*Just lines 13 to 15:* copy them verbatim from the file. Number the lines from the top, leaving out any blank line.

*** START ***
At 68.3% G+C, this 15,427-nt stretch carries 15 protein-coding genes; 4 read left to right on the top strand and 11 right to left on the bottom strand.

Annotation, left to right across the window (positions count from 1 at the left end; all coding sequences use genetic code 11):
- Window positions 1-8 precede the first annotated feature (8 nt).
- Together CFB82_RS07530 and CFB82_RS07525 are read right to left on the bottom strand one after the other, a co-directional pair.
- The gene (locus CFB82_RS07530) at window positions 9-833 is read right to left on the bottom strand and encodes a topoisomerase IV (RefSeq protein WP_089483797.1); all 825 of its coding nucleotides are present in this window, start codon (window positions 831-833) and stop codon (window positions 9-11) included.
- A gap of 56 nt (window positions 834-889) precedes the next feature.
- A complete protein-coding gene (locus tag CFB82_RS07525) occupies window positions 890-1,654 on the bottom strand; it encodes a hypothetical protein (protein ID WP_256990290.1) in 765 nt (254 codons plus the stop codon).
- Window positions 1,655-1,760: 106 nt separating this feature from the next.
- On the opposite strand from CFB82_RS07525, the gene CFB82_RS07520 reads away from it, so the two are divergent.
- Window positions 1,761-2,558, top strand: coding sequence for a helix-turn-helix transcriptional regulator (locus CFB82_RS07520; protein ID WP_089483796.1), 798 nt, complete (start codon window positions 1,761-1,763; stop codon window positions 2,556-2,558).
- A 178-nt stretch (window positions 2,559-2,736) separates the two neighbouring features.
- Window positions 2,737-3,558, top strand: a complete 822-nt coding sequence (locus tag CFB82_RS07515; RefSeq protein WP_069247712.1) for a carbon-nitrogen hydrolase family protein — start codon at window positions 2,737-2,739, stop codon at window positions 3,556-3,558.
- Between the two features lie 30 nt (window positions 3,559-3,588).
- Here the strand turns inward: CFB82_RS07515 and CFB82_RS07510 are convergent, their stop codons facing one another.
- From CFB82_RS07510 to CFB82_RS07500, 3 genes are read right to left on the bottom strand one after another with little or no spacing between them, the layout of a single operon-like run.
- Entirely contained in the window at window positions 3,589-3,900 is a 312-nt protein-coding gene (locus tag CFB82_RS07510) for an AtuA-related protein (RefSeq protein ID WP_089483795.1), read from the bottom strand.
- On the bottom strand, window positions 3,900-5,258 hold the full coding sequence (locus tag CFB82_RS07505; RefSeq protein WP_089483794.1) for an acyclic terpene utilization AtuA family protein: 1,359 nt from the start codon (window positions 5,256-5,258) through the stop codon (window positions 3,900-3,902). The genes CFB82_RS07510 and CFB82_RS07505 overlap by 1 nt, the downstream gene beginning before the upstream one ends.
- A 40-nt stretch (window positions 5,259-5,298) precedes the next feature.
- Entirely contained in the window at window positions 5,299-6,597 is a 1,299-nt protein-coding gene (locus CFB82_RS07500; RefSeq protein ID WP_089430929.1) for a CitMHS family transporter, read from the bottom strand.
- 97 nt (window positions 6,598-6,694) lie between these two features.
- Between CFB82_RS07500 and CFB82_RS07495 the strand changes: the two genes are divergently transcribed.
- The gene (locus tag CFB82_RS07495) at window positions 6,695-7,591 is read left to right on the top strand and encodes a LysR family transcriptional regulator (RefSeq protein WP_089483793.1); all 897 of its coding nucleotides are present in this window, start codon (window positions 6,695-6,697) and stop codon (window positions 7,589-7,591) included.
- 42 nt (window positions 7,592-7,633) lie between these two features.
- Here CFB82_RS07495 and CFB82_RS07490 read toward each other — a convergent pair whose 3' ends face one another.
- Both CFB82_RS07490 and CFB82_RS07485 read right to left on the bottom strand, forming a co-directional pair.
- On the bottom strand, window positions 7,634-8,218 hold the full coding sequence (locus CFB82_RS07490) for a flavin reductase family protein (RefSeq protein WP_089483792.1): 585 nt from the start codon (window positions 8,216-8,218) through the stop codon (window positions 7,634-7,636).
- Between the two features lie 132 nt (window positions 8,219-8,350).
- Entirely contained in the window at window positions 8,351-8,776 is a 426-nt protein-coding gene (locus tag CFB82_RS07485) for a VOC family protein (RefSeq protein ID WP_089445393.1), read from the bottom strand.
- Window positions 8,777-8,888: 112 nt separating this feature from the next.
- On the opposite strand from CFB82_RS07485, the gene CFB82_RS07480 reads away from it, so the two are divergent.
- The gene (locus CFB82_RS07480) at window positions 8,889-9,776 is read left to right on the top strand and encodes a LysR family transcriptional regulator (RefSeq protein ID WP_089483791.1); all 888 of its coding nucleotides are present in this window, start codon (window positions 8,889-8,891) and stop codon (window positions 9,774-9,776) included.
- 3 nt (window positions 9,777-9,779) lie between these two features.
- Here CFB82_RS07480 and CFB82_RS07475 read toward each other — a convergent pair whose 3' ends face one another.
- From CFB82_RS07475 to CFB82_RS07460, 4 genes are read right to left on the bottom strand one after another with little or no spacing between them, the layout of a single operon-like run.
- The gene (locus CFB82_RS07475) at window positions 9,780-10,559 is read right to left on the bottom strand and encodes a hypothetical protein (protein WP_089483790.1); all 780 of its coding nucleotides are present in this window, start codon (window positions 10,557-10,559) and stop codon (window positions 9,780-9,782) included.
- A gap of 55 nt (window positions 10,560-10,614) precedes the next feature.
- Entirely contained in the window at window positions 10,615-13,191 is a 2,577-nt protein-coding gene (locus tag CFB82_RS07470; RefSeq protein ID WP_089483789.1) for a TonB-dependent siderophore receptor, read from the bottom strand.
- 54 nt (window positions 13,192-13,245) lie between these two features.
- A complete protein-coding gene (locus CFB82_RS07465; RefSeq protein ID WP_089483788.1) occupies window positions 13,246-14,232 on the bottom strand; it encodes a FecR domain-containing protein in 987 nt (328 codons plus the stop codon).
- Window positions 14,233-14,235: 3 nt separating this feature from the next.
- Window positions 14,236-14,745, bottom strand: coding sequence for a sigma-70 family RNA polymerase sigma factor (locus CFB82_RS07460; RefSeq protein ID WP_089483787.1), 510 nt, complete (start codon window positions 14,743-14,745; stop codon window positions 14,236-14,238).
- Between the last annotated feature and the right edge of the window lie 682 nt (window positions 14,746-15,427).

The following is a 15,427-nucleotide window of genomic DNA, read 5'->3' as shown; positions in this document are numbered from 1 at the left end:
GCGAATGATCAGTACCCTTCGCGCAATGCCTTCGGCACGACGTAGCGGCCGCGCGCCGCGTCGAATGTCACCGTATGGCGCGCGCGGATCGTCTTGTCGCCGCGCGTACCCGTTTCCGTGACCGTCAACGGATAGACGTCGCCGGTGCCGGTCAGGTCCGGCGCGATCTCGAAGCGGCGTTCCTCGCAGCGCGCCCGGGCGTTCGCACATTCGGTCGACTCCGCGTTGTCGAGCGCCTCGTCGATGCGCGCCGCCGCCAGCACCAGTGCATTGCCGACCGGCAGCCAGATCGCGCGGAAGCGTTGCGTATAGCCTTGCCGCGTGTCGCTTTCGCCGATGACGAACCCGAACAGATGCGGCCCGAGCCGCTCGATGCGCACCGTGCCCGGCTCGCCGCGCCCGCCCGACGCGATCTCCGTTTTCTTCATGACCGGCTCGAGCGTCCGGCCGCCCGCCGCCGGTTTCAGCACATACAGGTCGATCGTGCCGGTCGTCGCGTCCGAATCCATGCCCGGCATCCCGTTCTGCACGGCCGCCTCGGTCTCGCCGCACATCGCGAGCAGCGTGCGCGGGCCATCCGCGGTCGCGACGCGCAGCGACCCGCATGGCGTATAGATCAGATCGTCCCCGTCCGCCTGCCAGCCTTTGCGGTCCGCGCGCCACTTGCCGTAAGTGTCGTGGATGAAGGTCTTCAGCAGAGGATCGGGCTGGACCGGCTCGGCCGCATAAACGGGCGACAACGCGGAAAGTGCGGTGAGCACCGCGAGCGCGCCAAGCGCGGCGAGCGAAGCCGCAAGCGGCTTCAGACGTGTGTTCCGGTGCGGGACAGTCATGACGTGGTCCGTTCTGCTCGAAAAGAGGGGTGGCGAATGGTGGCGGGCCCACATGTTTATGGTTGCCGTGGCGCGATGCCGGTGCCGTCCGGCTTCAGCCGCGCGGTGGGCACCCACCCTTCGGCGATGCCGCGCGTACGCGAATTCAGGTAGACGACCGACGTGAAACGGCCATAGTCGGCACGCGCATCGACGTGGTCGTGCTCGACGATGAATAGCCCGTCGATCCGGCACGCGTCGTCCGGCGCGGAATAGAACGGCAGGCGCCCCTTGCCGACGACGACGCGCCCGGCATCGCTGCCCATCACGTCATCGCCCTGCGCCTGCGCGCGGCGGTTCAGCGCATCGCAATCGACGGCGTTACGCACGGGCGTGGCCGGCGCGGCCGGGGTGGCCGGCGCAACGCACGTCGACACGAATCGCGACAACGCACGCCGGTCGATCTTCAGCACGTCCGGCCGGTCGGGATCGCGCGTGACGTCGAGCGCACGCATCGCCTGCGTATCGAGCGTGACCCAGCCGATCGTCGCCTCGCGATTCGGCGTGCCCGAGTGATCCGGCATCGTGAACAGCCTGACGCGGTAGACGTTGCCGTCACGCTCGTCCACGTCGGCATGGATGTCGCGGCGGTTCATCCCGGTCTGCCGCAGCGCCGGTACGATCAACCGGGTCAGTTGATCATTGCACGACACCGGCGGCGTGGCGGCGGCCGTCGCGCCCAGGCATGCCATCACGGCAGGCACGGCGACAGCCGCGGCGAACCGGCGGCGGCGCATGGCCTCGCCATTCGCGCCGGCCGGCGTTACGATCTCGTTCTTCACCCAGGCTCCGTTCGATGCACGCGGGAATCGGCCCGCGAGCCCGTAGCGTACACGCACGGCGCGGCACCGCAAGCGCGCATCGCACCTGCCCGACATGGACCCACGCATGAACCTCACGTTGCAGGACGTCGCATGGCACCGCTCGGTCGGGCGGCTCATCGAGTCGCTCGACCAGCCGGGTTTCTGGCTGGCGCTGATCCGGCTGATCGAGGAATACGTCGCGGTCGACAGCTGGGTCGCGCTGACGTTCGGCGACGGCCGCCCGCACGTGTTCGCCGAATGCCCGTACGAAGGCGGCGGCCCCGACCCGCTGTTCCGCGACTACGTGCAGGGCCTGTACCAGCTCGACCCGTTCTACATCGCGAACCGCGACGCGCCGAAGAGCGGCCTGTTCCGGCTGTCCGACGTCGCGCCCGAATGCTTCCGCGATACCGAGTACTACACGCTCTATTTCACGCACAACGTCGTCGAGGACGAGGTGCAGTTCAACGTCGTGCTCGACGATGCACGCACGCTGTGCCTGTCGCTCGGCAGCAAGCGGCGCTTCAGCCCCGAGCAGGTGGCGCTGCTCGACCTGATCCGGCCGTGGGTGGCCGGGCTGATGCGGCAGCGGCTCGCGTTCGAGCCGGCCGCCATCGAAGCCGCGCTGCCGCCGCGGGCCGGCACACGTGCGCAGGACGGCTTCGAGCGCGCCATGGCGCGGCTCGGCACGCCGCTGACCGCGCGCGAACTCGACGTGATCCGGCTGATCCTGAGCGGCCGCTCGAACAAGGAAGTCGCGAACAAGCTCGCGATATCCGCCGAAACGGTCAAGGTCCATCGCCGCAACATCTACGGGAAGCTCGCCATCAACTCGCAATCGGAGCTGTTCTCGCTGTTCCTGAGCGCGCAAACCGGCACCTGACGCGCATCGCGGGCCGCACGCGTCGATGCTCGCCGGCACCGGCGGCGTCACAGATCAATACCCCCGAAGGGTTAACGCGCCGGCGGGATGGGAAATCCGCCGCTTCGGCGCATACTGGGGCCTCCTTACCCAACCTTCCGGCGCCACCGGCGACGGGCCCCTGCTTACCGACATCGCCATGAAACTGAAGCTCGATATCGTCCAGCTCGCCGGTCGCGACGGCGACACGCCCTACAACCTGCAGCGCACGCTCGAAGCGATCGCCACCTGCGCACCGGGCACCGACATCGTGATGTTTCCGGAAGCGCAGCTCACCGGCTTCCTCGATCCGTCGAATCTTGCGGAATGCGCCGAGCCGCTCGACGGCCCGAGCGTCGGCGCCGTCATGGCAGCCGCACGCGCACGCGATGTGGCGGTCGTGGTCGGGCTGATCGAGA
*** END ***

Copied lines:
- Between the two features lie 30 nt (window positions 3,559-3,588).
- Here the strand turns inward: CFB82_RS07515 and CFB82_RS07510 are convergent, their stop codons facing one another.
- From CFB82_RS07510 to CFB82_RS07500, 3 genes are read right to left on the bottom strand one after another with little or no spacing between them, the layout of a single operon-like run.